Several in New Zealand have commented favorably on the Embraer KC-390. Essentially, it is a jet- powered equivalent to the C-130, with similar cargo deck dimensions and payload capacity. Its distinguishing characteristics in relation to the C-130 are a 470 knot (870 kph) cruise speed, slightly better range-payload characteristics between developed runways, and somewhat inferior tactical airfield performance. The KC-390’s basic cost is about USD 85 million. 

Finally, the Airbus A400M is a broadly-capable modernisation alternative. Its cargo compartment dimensions and range/payload specifications are significantly greater than those of the C-130J and KC- 390, but the plane remains capable of operating into and out of virtually any tactical airfield useable by the smaller planes. Its cruise speed of 410 knots (760 kph) also makes it a reasonably quick transoceanic carrier. 

The plane also can transport the NH-90 helicoper and can carry a NZLAV for 3,700 miles, compared to 1,700 nm for a C-130J and 2,100 miles for the KC-390. A reasonable estimate of the A400M’s basic pricetag would be around USD 150 million. 

Based on these considerations, data, and its strategic interests, New Zealand probably has two broad options for modernizing its fleet. Political forces and non-public military assessments might drive variations in the numbers of aircraft involved with these options, but their basic outlines aren’t likely to change. 


Option 1

Replace the current fleet of Boeing 757s with newer-but-still used medium- weight airliners, and acquire five C-130Js or KC-390s to replace the RNZAF’s C-130Hs. The choice between the C-130J and KC-390 likely will hinge on the tradeoff between the tactical airfield capabilities and logistical familiarity of the “Herc,” and the higher speed and better range/payload performance of the KC-390. 

As an estimate, the basic costs of two used Boeing 767s (USD 60 million each) and 5 C-130Js (USD 69 million each) would be about USD 505 million, while the Boeing 767/KC-390 (USD 85 million each) option would cost about USD 585 million. 


An Airbus A400M performs a dirt airstrip take off.An Airbus A400M performs a dirt airstrip take off.


Option 2

Replace the current fleet with two new but smaller airliners, such as Boeing 737s or Airbus A320s, and three A400Ms. With reduced loads of around 100 passengers, the smaller airliners would have ranges of around 4,000 nm; comfortably transoceanic but at much lower operational costs than those of a mid-sized jet. The three A400Ms would increase New Zealand’s long-range lift capacity, while providing substantial expansion capacity to handle future developments. 

The basic cost of this fleet option would be around USD 190 million for the two small airliners and USD 450 million for the three A400Ms, for a total of around USD 640 million.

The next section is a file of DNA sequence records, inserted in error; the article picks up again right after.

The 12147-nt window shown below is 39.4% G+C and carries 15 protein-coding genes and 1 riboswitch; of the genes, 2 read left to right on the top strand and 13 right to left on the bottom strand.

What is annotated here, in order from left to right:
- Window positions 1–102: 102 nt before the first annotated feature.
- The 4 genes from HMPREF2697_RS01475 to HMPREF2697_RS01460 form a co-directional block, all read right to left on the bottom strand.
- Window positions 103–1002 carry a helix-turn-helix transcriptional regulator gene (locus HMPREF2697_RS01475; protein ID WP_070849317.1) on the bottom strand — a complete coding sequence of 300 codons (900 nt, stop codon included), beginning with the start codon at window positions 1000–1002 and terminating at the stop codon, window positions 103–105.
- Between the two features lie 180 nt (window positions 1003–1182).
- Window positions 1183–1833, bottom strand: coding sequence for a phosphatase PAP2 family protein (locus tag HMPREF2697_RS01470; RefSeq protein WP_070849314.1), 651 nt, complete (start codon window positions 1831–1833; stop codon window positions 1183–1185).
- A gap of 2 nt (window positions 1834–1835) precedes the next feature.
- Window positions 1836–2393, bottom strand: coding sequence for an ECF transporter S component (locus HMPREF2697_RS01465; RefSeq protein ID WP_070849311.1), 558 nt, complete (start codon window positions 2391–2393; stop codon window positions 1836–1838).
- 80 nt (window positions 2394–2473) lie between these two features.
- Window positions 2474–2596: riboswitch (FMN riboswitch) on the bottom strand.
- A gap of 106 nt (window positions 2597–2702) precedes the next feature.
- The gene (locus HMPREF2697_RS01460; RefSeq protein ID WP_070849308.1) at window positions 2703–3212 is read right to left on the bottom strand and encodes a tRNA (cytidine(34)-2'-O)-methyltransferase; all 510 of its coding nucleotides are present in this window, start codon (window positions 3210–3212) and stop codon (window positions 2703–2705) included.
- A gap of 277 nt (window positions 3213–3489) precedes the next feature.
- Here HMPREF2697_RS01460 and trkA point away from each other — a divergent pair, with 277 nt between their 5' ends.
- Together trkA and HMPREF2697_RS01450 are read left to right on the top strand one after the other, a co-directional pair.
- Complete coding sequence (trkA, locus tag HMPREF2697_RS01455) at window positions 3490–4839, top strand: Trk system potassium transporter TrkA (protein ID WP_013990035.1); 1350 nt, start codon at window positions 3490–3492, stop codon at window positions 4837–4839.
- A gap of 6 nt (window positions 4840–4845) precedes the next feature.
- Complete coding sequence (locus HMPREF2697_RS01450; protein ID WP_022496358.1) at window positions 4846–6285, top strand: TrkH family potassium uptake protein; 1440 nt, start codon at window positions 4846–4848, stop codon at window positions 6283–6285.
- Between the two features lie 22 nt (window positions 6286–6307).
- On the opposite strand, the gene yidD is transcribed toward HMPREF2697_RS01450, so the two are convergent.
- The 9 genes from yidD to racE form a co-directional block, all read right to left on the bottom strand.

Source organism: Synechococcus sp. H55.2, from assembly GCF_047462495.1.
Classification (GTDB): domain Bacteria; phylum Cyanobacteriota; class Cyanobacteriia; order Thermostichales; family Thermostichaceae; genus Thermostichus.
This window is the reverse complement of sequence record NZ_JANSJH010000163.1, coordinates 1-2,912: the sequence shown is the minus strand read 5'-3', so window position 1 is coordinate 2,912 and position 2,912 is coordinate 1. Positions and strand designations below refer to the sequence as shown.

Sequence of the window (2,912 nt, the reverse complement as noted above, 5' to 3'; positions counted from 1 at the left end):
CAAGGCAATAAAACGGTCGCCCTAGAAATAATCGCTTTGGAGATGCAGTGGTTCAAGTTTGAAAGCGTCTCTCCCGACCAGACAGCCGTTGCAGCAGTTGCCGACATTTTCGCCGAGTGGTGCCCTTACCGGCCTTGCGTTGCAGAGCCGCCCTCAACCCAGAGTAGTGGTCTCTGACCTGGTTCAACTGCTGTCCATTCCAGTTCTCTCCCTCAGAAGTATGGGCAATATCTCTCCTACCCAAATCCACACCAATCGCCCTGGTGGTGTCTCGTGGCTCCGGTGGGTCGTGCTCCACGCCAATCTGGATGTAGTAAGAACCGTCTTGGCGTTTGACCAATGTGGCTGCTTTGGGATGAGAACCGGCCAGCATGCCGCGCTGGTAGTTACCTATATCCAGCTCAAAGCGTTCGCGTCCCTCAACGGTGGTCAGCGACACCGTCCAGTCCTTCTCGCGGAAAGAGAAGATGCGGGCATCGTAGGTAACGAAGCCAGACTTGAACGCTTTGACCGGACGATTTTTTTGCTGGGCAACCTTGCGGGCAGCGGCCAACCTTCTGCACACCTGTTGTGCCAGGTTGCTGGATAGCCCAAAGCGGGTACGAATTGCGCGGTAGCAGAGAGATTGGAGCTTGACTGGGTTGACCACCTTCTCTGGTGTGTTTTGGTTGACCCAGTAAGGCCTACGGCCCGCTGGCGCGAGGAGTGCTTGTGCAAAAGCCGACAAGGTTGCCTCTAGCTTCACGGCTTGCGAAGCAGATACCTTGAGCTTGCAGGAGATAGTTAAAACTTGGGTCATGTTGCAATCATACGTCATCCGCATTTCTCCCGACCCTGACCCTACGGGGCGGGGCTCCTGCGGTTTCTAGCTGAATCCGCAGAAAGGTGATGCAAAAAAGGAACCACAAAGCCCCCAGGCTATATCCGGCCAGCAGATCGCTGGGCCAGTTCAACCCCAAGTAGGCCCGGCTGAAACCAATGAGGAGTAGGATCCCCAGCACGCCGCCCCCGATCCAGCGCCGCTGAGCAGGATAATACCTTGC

Each of these options offer different mixes of institutional and operational advantages and risks. 


Option 1 minimises institutional and operational risk by sticking with the essentials of the current set up, with the possible variation of bringing in a jet, the KC-390, as the core airlifter. But, Option 1 offers little improvement over current capabilities, no expansion space to handle unforseen increases in the sizes and weights of New Zealand’s combat or engineering vehicles, and will require more aircrews and support personnel to operate. 

Option 2 gives the RNZAF a new capability to move present and future ground combat units, military and disaster-response engineer vehicles, and other loads over transoceanic distances while retaining the current fleet’s operational flexibility to deliver them at or near the places where they will be needed. As an offset of its initial cost, Option 2 would substantially reduce the crews, support personnel, and logistical support required to support New Zealand’s airlift program for decades to come. 

The main implications of this discussion should be that airlift force structuring is complex and vital to the strategic interests of New Zealand, and that there are conceptual rules and relationships available to ease the challenge of working out the necessary plans. If sensibly applied in the context of its specific military, political, and financial realities, New Zealand likely will come up with a fleet mix that optimally meets its current and future military and civil challenges.


Dr Robert C. Owen is Professor of Aeronautical Science at Embry-Riddle Aeronautical University in Florida, USA. During his distinguished career in the United States Air Force he clocked 3,200+ flying hours in C-130 and T-37, 38, and 41 aircraft.